Now that John McCain is gone, his fellow Senate Republicans—uh, no. I was going to write “have an opportunity to honor the best parts of his legacy by stepping into his shoes and finally taking a firm line with their out-of-control president,” but how can I or anyone possibly write such a sentence with a straight face?
These are the people who responded to last week’s tumultuous news events—the Michael Cohen plea, the Paul Manafort conviction, the news that Cohen and Trump accountant Allen Weisselberg are flipping, Trump’s twisted remarks about making flipping illegal, and Attorney General Jeff Sessions’ surprise announcement that he is a vertebrate after all—by giving Trump more power, not less. A year ago, Charles Grassley and Lindsey Graham made it clear that there would be hell to pay if Trump tried to fire Sessions. Last week, they gave him the green light.
And now their moral leader, to the extent that they were capable of welcoming one, is dead, four days short of his 82nd birthday. I do think McCain was a great public figure, who, had he served in Congress a generation or two ago, would have been a master legislator and conciliator. His career happened to coincide, though, with the total moral corruption of his party, which wasn’t really his fault—except for his contribution to that corruption, i.e., his taking Sarah Palin as his 2008 running mate. In his later years, I always wanted him to do more to call out that rot. But he did a lot of good, standing up against torture and against racist immigration hysteria. Now, though, the GOP’s moral leader is gone.
Still very much alive, despite all those well-done steaks and that extra scoop of vanilla for dessert, is their immoral leader (and by the way: a president of the United States expressly not invited to a senator’s funeral; I’ll be watching Hannity this week to see how he manages to declare this an act of petulance on McCain’s part). And the investigation of Trump, what with all the events I listed above, most especially the flip of Weisselberg, has now intensified greatly, and we need to start thinking seriously about what this crazy man is capable of doing.
Suppose, now that Trump has Grassley and Graham’s blessing, he fires Sessions. And suppose the hack who replaces Sessions fires Deputy Attorney General Rod Rosenstein, and then the hack who replaces Rosenstein fires Robert Mueller. This could all happen this week. Trump is cornered, and he knows it. And remember, another thing that happened last week was that Trump said he is “totally allowed” to take over the investigation.
What do McCain’s Republican colleagues do then? What, in particular, does Graham do? It was operatically ironic, was it not, that during the very week when his dear friend, a man who came as close to standing for principle as any Republican of the last quarter century, was drawing his last mortal breaths, Graham told Trump he could go ahead and behave in the most unprincipled fashion you can imagine and fire an attorney general for not being sufficiently loyal to him.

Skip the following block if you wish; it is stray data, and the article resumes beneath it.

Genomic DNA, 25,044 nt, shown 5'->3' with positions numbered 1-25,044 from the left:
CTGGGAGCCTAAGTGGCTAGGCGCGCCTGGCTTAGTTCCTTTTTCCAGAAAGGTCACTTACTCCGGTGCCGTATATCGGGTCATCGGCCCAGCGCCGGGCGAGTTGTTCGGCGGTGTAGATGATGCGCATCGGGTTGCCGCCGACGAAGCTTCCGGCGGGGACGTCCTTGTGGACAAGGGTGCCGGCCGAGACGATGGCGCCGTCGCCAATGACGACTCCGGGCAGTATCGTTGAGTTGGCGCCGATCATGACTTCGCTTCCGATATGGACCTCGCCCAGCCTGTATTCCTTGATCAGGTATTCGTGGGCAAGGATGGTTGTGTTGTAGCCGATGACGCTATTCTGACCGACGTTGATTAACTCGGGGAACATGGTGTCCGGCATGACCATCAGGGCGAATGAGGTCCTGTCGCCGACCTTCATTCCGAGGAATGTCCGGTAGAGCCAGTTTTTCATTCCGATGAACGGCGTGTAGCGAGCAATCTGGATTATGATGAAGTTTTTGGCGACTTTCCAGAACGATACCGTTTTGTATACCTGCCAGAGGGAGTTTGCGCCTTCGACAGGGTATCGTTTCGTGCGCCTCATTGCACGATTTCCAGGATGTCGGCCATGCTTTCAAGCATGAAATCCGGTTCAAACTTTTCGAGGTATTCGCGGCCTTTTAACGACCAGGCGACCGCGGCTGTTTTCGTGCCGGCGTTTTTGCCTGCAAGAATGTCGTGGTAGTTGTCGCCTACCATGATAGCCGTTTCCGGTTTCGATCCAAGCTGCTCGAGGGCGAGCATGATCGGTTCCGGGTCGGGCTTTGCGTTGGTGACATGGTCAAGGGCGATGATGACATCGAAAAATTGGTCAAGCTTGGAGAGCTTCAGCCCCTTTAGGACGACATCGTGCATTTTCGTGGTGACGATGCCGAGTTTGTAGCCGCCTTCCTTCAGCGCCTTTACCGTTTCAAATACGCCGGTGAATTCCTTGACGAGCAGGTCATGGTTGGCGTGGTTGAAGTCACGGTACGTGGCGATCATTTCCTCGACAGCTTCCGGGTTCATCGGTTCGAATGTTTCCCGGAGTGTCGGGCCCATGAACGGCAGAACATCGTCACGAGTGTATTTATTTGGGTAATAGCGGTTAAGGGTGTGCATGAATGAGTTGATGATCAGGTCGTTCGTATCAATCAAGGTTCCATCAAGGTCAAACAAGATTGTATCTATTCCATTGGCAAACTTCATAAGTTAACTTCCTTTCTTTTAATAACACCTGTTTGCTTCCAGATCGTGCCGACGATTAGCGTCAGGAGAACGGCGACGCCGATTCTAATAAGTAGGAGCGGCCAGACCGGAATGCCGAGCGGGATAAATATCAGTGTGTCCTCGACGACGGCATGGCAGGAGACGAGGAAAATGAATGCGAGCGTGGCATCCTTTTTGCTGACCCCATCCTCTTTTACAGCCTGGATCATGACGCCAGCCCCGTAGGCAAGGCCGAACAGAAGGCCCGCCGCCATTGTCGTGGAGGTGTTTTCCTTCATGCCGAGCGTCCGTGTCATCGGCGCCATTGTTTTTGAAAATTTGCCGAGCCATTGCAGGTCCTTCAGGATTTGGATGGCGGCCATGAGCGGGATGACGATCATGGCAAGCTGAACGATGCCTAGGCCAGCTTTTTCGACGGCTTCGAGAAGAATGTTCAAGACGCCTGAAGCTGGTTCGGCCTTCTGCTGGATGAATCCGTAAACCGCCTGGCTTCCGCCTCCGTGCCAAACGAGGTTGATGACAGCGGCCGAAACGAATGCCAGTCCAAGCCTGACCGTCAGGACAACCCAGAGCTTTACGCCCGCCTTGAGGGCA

I really wonder sometimes how that man gets out of bed in the morning. At other times, I wonder what Trump has on him. But whatever the case, it is now incumbent upon Graham to carry the McCain torch. He was McCain’s BFF, for starters, but it’s also the case that there’s no one else in that caucus who has the gravitas even to begin to try to play that role.
Richard Burr, who chairs the Senate intel committee and hasn’t been uniformly awful, could maybe answer that call. But the rest of them are either to the right of Attila the Hun, nonentities on the national stage, profiles in anti-courage (Susan Collins, with her trust in Brett Kavanaugh when he says that Roe is settled law), or just too wet behind the ears (conservatives love Ben Sasse, but he hasn’t actually done anything in the Senate yet).
Graham is the co-sponsor of a bill that would attempt to protect Mueller from being fired. In 25 years of paying pretty close attention to this stuff, I’ve never heard a legislator issue more regular denunciations of his own bill than Graham has on this one. It’s not needed, he kept saying last fall. Trump’s not firing anybody.
Well, now that Graham himself has told Trump he can fire Sessions—a dismissal that would almost surely set off the chain reaction I described above—isn’t such a firing more likely? Sure it is. So reflect on Graham’s position here. On the one hand, he filed a bill last year that spelled out consequences for firing Mueller. I’m sure he got a lot of congrats for that on his Washington dinner-party circuit. But on the other hand, he just used his position—and it is a position of unique prominence and authority—to wink to Trump that stacking the Justice Department would be fine.
And remember, Graham is one of the better ones!
My number of good sources inside the Senate Republican Conference is exactly zero, but I’ve been watching these people long enough to draw certain conclusions, as for that matter you have too. In the coming days, we will hear endless speeches from them about how they will endeavor to uphold their great departed colleague’s legacy. And then, when the cameras have been packed away, they’ll hand Trump the keys to the candy store. As the old adage has it, watch not what they say but what they do.